Two rappellers make their way down Ripley Falls in Crawford Notch, New Hampshire. (Portland Phoenix/Shannon Bryan)
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When you stand at the top of Ripley Falls – at a safe distance from the edge, of course, because standing at the edge is terrifying – you can’t see the bottom.

Instead, the river of rushing water appears to drop into nothingness, disappearing magically over an end-of-the-world ledge mere feet from where you stand. You could almost believe that was the case, were it not for the immense and ever-present sound of that water tumbling down the 100-foot rock face below.

Tumbling water is loud.

And anyway, you already know where that water is going. It’s the same place you’re going, because you came here to rappel down this waterfall.

That’s right, you can rappel down a waterfall. More specifically, you can rappel down 100-foot Ripley Falls in Crawford Notch in New Hampshire’s White Mountains, even if you’ve never rappelled down anything before.

Elizabeth Nolan, of South Portland, rappels through Ripley Falls in 2019. (Courtesy Northeast Mountaineering)

The waterfall rappel is one of the adventurous offerings from Northeast Mountaineering, a guiding company based in Bartlett, New Hampshire, that specializes in rock climbing, cliff rappelling, hiking, mountaineering, ice climbing, and backcountry skiing.

This probably won’t shock you to hear, but waterfall rappelling is awesome and thrilling and kinda scary at first, but mostly it is the kind of adventure that leaves you feeling like a bit of a badass. 

Before you take that first tentative backward step over the edge of Ripley Falls, you’ll start your morning at Northeast Mountaineering’s Bunkhouse in Bartlett getting geared up (helmet, harness, wetsuit if you want one) and learning the basics of rappelling. 

They have a small wall out back where you’ll practice sitting back into the harness, controlling your rope speed, and looking behind you to where you’re stepping. (And to calm your nervous heart, you’ll also learn about autoblocks and redundant safety measures that ensure you’ll be A-OK on that waterfall.)

Then it’s a carpool to the Ripley Falls trailhead and a half-mile hike into the falls (it’s a short hike, but steep in spots). You’ll hear the waterfall before you see it. And when you see it? Wow.

There’s another short-but-steep climb up the trail leading to the top of the falls, and it’s on the top of this trail where your nerves might start to take over. Rappelling down a waterfall is no longer a thing you said you’d do. It’s happening. It’s imminent.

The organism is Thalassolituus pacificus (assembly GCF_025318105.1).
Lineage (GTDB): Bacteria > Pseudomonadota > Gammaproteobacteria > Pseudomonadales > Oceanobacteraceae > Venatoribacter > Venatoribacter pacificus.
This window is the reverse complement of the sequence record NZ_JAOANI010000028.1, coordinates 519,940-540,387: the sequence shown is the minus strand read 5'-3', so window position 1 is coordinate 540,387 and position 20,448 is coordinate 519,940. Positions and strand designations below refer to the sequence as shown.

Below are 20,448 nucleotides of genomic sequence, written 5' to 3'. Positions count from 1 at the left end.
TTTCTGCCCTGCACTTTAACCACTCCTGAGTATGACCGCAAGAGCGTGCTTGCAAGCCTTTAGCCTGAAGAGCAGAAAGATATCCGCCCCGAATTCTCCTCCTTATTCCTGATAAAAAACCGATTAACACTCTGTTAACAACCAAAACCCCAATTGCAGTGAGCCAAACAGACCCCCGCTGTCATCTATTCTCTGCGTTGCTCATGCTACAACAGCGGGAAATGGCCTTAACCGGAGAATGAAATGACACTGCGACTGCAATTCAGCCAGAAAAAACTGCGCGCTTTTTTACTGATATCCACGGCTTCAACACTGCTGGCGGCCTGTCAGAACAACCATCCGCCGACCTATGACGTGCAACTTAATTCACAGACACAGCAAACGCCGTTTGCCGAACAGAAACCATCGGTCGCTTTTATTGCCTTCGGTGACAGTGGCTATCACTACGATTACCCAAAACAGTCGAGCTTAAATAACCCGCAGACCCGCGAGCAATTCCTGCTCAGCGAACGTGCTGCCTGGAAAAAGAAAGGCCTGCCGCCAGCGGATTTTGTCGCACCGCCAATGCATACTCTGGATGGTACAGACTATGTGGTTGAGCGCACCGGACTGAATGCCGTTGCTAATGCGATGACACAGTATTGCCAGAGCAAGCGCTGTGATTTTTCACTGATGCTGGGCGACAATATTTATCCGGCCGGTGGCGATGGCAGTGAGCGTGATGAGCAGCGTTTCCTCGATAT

This reality might get you pumped up. You might also feel a little bit like you’re going to hurl. But don’t be deterred. This is an experience you will definitely not regret. 

First-time waterfall rappeler Kelly Millett begins her journey down Ripley Falls in Crawford Notch, New Hampshire. (Courtesy Northeast Mountaineering)

After the guides ready the ropes, you can watch some of your fellow rappellers step to the edge and lean back over the abyss. They’ll step back once and then again, jerkily at first and then more smoothly. You’ll watch their faces morph from panic to exhilaration as they go down, down, and then disappear completely. 

When it’s your turn, you too will make your way to the edge, maybe even daring to look down at the wall of water cascading below. If you hesitate, it’s OK. There’s no rush here. And the Northeast Mountaineering guides are well-versed in encouraging words. Their cool confidence is assuring. 

Those first few steps over the edge, when you lean back into your harness and away from what you knew to be safe ground, are the scariest. Those steps feel utterly precarious, but they’re not; remember you’ve got multiple layers of safety measures in place and experienced guides watching you the whole way. 

The water that comprises Ripley Falls is fresh-from-the-mountains cold, a reality that’ll splash you out of your first-time rappelling terror. Then it’ll occur to you that you are, indeed, dangling from a rope off a rocky ledge and it’s probably the coolest dang thing you’ve done in ages. 

The rappel begins at its most vertical and gradually gets less steep as you go down, amplifying your confidence. By the time you make it to the bottom, you’ll be itching to go again. And you can, up to three times.

The whole experience takes about six hours, and it all goes by so quickly.

Tours run Thursdays, Fridays, Saturdays, and Sundays from Memorial Day through September, and advanced registration is required. 

No previous rappelling experience is needed – just a willingness to invite some waterfall thrill into your summer. 

Freelance writer Shannon Bryan lives in South Portland and is the founder of, where she writes about the coolest ways to be active and get outdoors in Maine.

The view from the top of Ripley Falls. (Courtesy Northeast Mountaineering)

Waterfall rappelling with Northeast Mountaineering, 1054 Pinkham Notch Road, Bartlett, New Hampshire. Trips are available on Thursdays, Fridays, Saturdays, and Sundays from Memorial Day through September. Cost per person varies based on group size: $140 per person for a four-person group, $160 per person for a three-person group, $195 per person for 2 people. Call for rates on larger groups. FMI: and

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